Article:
Photo by Bob Hoelscher
In March, I attended the first of two major 2013 events that marked the continued growth of Viking River Cruises. Viking, the largest operator of river cruises for the English-speaking market, seems to do everything in a big way — in this case, christening 10 brand-new vessels.
Viking isn’t shy about adding new capacity to this booming market, as it plans to top its current record by adding a full dozen additional vessels in 2014, giving it a total fleet of 48 ships. Even the Longships themselves are big, or more accurately, long at 443 feet each.
Each new vessel, handsomely decorated in Scandinavian modern decor with top-quality furniture, comfortably accommodates a maximum of 190 guests and offers all of the features travelers have come to expect from a top-notch operator. Passengers can look forward to complimentary shore excursions, wines and beers to accompany fine dining, excellent service, free Wi-Fi Internet connections and just about as many amenities as can possibly be accommodated onboard. The Aquavit Terrace indoor/outdoor viewing area at the bow of each ship is a particularly nice touch.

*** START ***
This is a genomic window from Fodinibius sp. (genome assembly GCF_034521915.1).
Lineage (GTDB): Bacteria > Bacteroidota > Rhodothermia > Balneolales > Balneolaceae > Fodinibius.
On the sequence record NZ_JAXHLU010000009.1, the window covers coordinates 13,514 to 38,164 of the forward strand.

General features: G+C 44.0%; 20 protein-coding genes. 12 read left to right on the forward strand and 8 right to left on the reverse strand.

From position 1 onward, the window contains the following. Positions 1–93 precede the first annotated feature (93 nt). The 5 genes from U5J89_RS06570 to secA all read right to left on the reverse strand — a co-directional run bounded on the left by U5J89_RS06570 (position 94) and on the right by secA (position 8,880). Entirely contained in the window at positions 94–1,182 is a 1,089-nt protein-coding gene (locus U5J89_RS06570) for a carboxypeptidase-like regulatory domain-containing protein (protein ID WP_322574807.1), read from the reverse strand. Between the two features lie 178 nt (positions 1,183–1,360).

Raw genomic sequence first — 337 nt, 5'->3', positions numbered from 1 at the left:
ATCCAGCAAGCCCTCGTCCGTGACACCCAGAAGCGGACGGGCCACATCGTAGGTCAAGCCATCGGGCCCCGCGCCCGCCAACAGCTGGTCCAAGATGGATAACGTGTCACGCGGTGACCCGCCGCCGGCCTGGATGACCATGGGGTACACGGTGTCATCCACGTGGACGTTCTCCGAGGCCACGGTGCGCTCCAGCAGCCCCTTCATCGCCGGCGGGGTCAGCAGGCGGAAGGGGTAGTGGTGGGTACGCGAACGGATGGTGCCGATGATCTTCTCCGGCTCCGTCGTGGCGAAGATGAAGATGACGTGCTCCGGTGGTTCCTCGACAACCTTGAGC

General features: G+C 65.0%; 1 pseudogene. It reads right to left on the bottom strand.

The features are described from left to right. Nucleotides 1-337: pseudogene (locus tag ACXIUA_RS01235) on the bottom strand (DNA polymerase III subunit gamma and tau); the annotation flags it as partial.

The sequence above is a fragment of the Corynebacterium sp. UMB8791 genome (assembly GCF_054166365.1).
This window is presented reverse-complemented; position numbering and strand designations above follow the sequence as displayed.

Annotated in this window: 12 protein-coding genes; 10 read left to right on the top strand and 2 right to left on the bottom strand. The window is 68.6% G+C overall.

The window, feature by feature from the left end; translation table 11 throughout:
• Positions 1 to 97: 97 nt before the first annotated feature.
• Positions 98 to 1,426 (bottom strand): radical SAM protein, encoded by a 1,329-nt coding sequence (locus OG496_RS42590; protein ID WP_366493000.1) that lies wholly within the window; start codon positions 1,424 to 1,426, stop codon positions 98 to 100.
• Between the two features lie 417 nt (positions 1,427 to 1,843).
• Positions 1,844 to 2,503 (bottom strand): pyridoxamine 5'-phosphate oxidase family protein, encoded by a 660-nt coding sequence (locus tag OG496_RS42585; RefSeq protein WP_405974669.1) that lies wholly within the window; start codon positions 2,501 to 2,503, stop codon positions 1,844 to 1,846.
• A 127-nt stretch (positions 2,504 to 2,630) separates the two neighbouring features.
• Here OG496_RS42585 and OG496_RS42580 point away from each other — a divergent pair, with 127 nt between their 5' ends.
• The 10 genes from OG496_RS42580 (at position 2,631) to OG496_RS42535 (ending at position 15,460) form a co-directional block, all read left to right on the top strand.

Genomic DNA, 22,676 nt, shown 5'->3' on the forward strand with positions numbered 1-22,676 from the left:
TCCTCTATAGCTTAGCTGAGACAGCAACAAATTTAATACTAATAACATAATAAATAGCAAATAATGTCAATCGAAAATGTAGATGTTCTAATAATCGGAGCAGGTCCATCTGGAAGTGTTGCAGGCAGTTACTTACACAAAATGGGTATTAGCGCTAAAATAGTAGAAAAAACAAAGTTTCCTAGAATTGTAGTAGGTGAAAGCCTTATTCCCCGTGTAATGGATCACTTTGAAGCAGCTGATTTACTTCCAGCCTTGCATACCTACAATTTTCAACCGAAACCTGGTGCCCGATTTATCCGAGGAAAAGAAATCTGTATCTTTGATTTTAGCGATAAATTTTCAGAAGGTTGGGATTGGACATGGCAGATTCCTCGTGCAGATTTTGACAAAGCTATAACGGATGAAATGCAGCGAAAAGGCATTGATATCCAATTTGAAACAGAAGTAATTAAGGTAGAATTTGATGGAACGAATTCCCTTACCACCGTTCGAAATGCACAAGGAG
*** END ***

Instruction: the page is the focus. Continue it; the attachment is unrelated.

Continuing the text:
I was assigned to Viking Aegir, but all the ships I inspected in Amsterdam were basically identical, with only minor variations in decor. However, only four of the 10 vessels being christened by 10 different celebrity “godmothers” were on site, along with two other Longships christened previously; the other six were still under construction and nearing completion in the shipyard at Bremerhaven, Germany, with deliveries scheduled between April and August.
Consequently, christenings, both locally and across the continent, were accomplished by “remote control” as all 10 champagne bottles were released to break against the ships’ bows electronically.
The entire four-day event was first class all the way, including both Amsterdam sightseeing excursions and a day cruise to the charming Dutch community of Hoorn. I particularly enjoyed a guided tour of the fascinating Museum Het Schip, a social housing project dating from the early 20th century and a lecture on the history of the Vikings by Neil Oliver of the BBC.
One feature of Viking’s patented Longship design that merits a bit of explanation is that in order to provide spacious staterooms with real verandas on the starboard side of the vessels on the two primary passenger decks, the staterooms on the opposite side that have “French balconies,” balconies with full-length sliding glass doors that open to the outside air, are necessarily quite compact, at about 120 square feet. Consequently, guests booking these staterooms need to be prepared in advance for particularly cozy quarters, although the space has been designed about as well as possible.